Fantasy · Fantasy - Independently Published · favorites

Esmes Indie Author Highlights/SPFBO: Faithless by Graham Austin-King

Weeee! I loved this book, it was my first 5 star in a while, it’s currently still in the running for the SPFBO contest and reading so many awesome books in this contest is making it tough who to root for. I have several favorite books that are in the same blogger grouping, and every time I check up on the current standings I get a little anxious. This will be a book I watch to see what happens for sure.

Characters:

  • Wynn: An older kid being dropped off at a labor mine by his father, he gets dropped into a very gritty and rough world where dying is a daily threat.
  • Kharios: A student at a temple to the Forge Father, the world just seems to shit on this guy.

The two main characters take a long time between POV switches so you really get to know whats going on with them before you switch to the other character. They are also evenly divided, you get to know both equally well.

There are a number of side characters, they both have teams of people that work with them down in the mines, and there are a number of priests who work at the temple, some of them are likeable, some of them you hate, but most importantly they all feel like real people.

 

Plot:

You follow two different characters, one living above a mine as a priests apprentice in the temple, and one living below the ground in a vast mine, essentially a slave. The only way you can get out of the mine is if you “test out” by passing a test set by the priests of the temple. If you fail you’re stuck in the mine until you die, they say you can get a second chance but no one ever does.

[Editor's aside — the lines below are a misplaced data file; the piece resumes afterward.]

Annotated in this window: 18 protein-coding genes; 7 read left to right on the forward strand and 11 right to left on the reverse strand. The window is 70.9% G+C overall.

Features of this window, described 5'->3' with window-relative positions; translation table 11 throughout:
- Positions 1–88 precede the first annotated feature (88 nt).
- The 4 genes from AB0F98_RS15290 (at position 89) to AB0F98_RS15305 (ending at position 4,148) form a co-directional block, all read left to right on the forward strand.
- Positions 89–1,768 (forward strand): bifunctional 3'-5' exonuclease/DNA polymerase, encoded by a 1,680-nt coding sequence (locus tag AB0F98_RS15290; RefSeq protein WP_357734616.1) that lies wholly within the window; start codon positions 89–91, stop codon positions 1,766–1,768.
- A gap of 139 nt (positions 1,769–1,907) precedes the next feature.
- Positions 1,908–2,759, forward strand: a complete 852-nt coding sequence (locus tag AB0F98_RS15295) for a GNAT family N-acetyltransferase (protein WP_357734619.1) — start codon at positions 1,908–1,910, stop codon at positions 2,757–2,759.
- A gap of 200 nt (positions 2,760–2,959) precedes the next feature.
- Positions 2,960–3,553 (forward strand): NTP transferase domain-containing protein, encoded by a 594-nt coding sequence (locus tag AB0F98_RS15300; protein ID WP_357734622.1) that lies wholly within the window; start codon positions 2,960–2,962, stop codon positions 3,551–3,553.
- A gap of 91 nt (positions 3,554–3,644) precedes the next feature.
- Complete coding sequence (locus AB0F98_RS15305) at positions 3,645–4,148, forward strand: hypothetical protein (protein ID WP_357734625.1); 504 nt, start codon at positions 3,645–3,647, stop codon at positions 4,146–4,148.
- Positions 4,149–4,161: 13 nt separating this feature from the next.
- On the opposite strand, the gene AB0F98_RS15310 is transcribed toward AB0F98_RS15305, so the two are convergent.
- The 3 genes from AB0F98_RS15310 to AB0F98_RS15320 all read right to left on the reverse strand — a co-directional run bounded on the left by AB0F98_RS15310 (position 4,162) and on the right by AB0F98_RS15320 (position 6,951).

The main character in the mine struggles daily with finding enough ore to get enough tally chips, if you don’t make your tally you get publicly whipped and there’s a lot going on as far as world building around this point.

The main character in the temple has an insufferably cruel priest as a mentor/teacher, his daily struggle is avoiding getting on this guys bad side because the priest can ruin his life in an instant by sending him back down into the mines.

One of the few early on magical elements is something called The Utterdark, it’s somewhere the miners go to throw out the waste from the mine, but no one ever goes alone. The darkness will call out to you and make you want to throw yourself over the ledge, new people aren’t allowed to approach at first because they tend to commit suicide.

This book has a huge focus on religion, and so there are a lot of priestly figures and rituals/chanting going on in this book. It’s a pretty unique religion, I’ve never read a book with a Blacksmithing god, not like The Smith in ASOIAF who is a blacksmith representing a God of Strength, but like this is the only god these people worship. Many of the rituals revolve around forging weapons and it was super new and refreshing for me.

Pacing: